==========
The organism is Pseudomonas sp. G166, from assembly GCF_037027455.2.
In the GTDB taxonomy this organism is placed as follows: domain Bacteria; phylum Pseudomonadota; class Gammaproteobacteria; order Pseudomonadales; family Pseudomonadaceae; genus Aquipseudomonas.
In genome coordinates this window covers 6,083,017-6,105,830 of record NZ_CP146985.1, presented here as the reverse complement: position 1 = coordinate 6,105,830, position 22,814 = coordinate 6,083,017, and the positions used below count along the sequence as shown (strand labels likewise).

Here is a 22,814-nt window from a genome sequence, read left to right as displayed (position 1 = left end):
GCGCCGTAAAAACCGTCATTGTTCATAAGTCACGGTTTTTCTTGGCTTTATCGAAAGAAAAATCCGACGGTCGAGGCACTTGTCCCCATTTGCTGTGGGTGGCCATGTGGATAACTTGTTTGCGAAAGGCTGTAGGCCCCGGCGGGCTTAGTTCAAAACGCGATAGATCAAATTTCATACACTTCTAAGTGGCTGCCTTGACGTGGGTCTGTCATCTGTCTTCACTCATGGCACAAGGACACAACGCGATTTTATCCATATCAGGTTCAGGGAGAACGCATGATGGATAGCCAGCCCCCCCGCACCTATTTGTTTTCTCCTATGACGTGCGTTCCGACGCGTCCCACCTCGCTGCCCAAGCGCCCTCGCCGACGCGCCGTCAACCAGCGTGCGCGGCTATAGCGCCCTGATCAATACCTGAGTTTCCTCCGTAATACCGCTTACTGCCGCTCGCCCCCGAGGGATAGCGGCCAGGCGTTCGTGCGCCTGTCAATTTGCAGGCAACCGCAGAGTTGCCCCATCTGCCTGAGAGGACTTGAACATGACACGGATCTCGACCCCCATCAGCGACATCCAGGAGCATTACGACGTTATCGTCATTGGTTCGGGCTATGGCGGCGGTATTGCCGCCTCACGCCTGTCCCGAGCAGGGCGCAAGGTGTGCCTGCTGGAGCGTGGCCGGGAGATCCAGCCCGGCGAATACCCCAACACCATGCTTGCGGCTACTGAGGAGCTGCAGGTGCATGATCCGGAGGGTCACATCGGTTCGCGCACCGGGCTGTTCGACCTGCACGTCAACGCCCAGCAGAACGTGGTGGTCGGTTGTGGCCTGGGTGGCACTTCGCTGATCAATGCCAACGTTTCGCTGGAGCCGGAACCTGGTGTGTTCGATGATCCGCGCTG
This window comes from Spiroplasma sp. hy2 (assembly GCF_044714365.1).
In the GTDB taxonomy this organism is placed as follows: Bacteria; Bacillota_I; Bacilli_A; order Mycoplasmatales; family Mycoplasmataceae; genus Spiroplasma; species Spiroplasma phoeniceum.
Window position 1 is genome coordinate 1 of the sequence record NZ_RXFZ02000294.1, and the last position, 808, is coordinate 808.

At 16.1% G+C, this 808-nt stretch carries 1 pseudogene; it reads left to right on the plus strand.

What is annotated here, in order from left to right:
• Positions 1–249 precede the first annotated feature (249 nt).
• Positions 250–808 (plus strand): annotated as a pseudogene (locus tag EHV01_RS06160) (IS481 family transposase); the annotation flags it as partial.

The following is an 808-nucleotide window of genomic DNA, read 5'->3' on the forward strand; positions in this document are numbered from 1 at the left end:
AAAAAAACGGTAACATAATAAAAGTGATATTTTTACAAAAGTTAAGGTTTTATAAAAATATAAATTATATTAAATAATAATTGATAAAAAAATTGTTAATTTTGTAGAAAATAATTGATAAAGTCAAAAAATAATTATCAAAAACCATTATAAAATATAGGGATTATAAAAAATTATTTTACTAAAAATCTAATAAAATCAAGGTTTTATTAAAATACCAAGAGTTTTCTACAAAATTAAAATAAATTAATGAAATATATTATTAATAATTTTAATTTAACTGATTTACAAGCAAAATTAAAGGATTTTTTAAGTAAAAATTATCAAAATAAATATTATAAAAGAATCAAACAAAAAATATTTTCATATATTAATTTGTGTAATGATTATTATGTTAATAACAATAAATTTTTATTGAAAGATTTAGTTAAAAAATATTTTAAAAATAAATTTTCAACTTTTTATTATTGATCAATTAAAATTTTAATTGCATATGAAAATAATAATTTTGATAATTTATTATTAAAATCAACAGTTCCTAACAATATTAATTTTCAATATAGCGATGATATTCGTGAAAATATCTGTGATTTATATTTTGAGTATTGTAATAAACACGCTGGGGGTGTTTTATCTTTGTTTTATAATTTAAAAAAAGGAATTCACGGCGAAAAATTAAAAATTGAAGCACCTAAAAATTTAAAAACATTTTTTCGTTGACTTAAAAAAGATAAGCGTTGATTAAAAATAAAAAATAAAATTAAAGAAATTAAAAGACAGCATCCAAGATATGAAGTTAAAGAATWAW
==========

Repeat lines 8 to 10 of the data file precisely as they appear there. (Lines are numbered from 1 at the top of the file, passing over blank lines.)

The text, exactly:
Window position 1 is genome coordinate 1 of the sequence record NZ_RXFZ02000294.1, and the last position, 808, is coordinate 808.

At 16.1% G+C, this 808-nt stretch carries 1 pseudogene; it reads left to right on the plus strand.

What is annotated here, in order from left to right: